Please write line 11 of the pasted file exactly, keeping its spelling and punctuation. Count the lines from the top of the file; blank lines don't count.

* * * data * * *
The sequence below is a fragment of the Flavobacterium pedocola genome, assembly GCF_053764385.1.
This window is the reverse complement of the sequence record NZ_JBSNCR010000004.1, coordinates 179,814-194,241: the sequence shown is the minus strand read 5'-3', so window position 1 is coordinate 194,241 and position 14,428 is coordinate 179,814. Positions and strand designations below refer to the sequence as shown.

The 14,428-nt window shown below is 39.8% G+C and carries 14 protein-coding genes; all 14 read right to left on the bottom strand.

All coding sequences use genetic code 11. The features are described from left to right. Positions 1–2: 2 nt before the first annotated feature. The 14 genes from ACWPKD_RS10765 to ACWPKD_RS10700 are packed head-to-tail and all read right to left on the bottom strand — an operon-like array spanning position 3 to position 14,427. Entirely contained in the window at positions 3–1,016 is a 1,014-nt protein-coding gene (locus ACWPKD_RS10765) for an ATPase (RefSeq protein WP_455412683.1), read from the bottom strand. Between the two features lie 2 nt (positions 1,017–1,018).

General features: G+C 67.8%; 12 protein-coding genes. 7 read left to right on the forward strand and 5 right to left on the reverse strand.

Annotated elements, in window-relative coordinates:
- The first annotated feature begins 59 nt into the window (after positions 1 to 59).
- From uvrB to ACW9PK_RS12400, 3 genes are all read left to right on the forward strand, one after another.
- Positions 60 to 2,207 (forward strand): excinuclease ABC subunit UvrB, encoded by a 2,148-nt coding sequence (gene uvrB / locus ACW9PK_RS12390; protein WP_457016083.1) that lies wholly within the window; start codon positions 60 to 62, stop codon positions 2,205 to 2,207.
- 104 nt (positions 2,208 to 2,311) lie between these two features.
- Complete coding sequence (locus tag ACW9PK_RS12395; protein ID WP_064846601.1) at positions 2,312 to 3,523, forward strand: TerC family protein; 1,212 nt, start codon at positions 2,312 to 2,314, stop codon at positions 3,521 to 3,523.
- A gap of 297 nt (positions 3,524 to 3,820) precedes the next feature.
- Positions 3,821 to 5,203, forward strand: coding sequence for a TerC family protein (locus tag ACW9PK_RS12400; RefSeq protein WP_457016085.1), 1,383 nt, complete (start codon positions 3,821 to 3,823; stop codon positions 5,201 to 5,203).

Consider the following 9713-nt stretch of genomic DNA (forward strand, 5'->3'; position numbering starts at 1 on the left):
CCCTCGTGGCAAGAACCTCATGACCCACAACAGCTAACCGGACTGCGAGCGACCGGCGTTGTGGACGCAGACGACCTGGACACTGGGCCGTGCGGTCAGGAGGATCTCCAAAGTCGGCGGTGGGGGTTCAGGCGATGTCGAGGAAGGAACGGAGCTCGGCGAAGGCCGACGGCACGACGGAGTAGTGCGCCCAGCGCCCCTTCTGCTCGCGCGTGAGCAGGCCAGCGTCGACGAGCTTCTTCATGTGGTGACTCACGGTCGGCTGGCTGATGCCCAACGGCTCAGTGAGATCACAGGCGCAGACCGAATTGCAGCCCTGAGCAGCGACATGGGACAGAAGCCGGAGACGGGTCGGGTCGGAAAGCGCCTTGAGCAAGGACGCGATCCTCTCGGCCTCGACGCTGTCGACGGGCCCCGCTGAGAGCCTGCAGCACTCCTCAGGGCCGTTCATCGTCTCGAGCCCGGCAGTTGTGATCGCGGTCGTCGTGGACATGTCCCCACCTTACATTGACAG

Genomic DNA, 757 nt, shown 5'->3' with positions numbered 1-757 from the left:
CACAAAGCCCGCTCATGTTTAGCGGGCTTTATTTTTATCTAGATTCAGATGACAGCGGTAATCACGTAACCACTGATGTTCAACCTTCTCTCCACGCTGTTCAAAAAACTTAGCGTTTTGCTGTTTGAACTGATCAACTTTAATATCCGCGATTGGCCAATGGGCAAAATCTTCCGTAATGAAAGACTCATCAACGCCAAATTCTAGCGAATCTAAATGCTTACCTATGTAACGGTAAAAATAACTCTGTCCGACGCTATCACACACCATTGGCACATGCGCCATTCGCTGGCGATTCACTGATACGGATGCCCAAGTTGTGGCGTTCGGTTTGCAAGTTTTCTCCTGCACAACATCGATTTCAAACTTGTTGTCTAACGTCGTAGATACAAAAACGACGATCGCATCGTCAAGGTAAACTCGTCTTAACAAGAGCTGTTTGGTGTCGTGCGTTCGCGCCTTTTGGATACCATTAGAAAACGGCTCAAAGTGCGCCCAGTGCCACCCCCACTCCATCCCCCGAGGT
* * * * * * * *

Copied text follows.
- Complete coding sequence (locus tag ACW9PK_RS12395; protein ID WP_064846601.1) at positions 2,312 to 3,523, forward strand: TerC family protein; 1,212 nt, start codon at positions 2,312 to 2,314, stop codon at positions 3,521 to 3,523.